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Pa. schools awarded hefty history grant

June 02, 2006|by JENNIFER FITCH

WAYNESBORO, Pa. - Franklin County, Pa., schools have been awarded nearly $1 million in federal grants to provide professional development opportunities for more than 100 history teachers, eight of whom are looking at the possibility of studying at universities including Harvard, Columbia, Stanford, Oxford and Cambridge.

The schools received a comparable amount of funding three years ago to allow educators to further their knowledge about the 18th and 19th centuries. The participants, averaging 150 a year, also studied the 20th century up to the Civil Rights Movement, program coordinator Mike Meier said.

"It's giving teachers an opportunity to have experiences in their field that usually they wouldn't have," he said.

U.S. Rep. Bill Shuster, R-Pa., announced on Thursday that $936,011 will be allocated to Franklin County over three years through the Teaching American History program and U.S. Department of Education.

"History in our children's classrooms can provide a valuable perspective as students learn about our Founding Fathers or the Constitution or the battles where America earned her freedoms, liberties and independence," Shuster, a history major at Dickinson College in Carlisle, Pa., said in a news release.

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"Our teachers will just have amazing opportunities," said Executive Director of the Greencastle-Antrim Education Foundation Ginny Lays, who wrote the grant.

Lessons will come through local entities like the Allison-Antrim Museum and Waynesboro Area Industrial Heritage Trust and intensives at the universities through the Gilder Lehrman Institute of American History. Other lessons come through a new media classroom that is "a new area where they have to look at new ways to approach an old subject," said Meier, a retired school administrator.

They'll focus on topics like World War II, the Great Depression and Cold War, according to Meier.

"It gives them an opportunity to develop lessons, ideas to take into the classroom. It's been a wonderful thing, especially for the new teacher," he said.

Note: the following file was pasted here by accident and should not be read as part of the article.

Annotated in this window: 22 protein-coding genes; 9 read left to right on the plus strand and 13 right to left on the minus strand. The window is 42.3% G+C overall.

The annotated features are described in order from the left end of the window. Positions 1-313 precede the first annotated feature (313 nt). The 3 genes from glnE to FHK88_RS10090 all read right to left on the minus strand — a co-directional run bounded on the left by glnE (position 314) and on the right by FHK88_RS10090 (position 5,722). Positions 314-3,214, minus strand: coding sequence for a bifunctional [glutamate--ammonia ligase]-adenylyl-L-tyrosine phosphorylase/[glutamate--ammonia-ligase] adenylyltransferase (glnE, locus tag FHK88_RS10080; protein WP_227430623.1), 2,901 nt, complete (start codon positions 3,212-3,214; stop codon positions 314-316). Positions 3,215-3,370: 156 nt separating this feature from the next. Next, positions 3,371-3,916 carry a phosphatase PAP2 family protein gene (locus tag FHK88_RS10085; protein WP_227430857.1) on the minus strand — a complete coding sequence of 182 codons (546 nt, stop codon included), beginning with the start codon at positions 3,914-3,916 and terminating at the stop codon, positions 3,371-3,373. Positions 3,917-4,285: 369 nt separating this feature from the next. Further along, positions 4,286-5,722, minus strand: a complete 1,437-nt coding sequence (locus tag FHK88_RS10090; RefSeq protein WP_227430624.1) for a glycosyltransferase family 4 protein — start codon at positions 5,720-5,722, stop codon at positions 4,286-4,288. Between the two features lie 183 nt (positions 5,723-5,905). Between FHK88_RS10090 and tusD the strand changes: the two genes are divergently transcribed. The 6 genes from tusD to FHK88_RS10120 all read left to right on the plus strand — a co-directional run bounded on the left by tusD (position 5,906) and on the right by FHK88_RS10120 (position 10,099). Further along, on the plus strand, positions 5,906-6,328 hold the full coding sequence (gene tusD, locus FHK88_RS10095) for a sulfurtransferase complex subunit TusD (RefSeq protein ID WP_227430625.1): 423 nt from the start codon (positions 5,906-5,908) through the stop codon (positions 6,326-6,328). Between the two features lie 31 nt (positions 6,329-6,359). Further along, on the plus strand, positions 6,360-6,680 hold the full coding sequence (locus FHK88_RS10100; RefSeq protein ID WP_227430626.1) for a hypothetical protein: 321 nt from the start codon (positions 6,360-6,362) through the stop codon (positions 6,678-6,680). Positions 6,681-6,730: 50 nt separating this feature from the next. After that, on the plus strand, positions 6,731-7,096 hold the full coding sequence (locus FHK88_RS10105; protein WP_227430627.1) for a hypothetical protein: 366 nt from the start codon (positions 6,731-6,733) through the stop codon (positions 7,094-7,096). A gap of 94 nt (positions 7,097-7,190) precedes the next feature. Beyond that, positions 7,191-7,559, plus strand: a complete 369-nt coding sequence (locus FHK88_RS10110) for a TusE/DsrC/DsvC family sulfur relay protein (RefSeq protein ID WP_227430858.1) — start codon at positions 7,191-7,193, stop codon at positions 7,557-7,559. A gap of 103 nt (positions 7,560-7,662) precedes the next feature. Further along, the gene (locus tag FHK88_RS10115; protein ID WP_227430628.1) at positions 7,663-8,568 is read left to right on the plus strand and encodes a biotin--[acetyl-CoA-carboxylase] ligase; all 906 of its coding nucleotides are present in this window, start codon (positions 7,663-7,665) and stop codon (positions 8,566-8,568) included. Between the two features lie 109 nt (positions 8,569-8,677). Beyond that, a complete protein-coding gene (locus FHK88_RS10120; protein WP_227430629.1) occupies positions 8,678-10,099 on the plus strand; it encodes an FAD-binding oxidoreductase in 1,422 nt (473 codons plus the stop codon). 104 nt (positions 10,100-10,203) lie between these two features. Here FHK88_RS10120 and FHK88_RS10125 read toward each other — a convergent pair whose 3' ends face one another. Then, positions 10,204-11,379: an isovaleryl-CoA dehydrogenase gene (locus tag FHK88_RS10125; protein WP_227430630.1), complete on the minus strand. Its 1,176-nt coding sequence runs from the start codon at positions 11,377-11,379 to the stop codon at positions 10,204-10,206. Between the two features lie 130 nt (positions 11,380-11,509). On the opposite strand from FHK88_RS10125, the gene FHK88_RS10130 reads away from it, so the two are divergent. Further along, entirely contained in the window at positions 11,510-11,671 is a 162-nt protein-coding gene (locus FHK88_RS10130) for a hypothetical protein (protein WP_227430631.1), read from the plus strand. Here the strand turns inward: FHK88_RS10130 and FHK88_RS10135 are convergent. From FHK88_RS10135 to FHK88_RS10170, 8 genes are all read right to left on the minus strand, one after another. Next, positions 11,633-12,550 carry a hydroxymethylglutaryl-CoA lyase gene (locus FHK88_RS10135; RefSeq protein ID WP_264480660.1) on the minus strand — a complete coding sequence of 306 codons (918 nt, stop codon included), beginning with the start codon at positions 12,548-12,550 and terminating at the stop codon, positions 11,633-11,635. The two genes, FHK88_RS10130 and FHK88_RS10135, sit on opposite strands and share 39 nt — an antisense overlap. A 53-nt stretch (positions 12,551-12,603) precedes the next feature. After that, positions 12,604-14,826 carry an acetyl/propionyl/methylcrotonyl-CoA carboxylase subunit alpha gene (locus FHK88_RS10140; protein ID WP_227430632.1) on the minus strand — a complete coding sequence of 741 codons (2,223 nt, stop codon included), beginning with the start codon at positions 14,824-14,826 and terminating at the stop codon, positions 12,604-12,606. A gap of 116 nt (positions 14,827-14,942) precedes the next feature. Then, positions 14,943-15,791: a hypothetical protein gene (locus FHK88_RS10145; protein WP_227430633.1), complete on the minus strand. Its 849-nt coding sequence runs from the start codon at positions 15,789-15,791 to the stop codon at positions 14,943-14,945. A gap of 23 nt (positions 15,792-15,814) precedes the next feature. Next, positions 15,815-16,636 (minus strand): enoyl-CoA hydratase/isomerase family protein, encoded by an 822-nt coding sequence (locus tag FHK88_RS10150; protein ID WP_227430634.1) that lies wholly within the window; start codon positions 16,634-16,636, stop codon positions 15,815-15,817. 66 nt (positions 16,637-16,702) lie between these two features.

"It's been able to help me become a more effective teacher," said John Lum, a teacher at James Buchanan High School in Mercersburg, Pa.

He is reading two books about Dwight D. Eisenhower in preparation for seminars and a summer institute in Gettysburg, Pa. Following that, he plans to travel to Washington, D.C., for classes on the history of how the city and monuments were built, tours of famous houses and a trip to the Dulles Air and Space Museum (officially named the Steven F. Udvar-Hazy Center).

These are opportunities that individual teachers as well as the school districts usually couldn't afford, Lum said.

"It's a great opportunity. ... For a history teacher, this is like a dream come true. For us to be able to go and benefit is just awesome," he said.

Lum has especially enjoyed presentations through the National Council for History Education.

"They just have really knowledgeable people, usually college professors, who come in and speak on a specific topic," he said.

Those topics, such as the views of minority groups in certain eras, mean "you are forced to look at things in a different way," Lum said.

In addition to teachers from secondary schools, alternative education teachers and research librarians have taken advantage of the resources, Meier said.

The grant was written for the Chambersburg Area, Greencastle-Antrim, Waynesboro Area, Fannett-Metal, Shippensburg Area and Tuscarora school districts and Scotland School for Veterans' Children, Lays said.

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